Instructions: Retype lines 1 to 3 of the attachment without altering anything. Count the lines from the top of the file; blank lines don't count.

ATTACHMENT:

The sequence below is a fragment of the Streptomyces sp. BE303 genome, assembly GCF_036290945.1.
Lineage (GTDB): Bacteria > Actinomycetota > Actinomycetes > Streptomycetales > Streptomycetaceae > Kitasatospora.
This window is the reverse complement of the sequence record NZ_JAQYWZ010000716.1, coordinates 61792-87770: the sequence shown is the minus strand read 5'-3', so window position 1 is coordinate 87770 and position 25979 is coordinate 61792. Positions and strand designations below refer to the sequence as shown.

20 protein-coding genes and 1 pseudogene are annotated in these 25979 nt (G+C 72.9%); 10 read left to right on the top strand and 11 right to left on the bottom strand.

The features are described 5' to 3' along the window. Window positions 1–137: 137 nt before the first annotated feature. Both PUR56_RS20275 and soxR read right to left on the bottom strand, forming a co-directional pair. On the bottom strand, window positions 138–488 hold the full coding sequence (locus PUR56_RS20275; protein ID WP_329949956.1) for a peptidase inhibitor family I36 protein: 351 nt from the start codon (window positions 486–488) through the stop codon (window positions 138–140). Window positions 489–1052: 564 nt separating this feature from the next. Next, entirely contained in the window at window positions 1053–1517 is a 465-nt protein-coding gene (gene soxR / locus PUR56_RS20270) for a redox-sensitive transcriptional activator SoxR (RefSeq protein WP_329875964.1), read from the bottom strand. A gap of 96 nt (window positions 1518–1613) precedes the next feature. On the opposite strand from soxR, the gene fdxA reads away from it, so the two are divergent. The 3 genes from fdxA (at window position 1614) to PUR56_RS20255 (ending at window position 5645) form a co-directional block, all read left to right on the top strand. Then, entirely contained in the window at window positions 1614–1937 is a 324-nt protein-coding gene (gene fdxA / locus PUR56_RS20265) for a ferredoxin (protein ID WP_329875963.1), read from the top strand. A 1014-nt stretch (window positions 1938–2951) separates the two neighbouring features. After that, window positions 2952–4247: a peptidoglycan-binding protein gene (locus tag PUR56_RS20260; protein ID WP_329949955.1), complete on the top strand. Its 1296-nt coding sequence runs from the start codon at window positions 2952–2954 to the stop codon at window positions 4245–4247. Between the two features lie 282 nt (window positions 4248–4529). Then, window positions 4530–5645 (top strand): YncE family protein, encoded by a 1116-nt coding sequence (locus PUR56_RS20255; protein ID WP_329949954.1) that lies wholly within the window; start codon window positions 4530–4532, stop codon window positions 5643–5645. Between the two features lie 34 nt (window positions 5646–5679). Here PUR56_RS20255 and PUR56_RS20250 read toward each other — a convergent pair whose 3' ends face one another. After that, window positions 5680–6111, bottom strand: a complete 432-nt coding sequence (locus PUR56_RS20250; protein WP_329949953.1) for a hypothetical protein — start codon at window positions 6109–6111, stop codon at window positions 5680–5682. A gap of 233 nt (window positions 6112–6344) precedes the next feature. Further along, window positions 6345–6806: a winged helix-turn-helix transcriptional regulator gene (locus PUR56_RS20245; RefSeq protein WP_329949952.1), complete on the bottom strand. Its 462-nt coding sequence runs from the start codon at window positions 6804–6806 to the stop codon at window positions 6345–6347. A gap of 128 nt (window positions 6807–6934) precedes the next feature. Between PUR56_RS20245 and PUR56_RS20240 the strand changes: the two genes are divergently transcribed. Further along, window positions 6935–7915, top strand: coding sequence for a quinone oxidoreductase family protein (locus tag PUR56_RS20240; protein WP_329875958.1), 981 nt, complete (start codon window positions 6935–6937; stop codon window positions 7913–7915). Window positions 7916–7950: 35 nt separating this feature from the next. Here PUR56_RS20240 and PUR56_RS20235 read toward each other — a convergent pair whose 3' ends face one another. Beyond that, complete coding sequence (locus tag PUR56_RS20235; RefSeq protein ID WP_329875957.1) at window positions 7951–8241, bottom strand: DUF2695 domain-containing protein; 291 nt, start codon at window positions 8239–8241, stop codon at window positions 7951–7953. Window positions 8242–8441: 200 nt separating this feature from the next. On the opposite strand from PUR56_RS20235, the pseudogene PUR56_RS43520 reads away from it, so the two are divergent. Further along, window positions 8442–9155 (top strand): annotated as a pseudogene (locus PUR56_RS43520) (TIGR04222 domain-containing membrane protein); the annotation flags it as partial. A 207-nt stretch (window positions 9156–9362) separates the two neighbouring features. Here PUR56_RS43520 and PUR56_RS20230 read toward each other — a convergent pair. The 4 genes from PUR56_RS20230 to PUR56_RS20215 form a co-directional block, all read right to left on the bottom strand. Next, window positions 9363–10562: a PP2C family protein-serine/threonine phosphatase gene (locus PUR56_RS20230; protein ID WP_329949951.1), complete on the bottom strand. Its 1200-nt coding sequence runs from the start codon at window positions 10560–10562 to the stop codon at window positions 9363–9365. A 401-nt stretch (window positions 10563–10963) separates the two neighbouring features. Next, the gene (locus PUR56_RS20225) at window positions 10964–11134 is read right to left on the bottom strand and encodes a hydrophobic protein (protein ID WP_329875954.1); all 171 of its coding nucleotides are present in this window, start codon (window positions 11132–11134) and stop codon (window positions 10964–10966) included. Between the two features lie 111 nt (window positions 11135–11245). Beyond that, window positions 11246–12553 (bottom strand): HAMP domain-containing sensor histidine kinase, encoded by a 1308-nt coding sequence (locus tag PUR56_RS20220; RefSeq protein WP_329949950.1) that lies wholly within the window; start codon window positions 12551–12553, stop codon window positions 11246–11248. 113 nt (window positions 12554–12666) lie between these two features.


The sequence below is a fragment of the Streptomyces sp. BE303 genome, assembly GCF_036290945.1.
Lineage (GTDB): Bacteria > Actinomycetota > Actinomycetes > Streptomycetales > Streptomycetaceae > Kitasatospora.
This window is the reverse complement of the sequence record NZ_JAQYWZ010000716.1, coordinates 61792-87770: the sequence shown is the minus strand read 5'-3', so window position 1 is coordinate 87770 and position 25979 is coordinate 61792. Positions and strand designations below refer to the sequence as shown.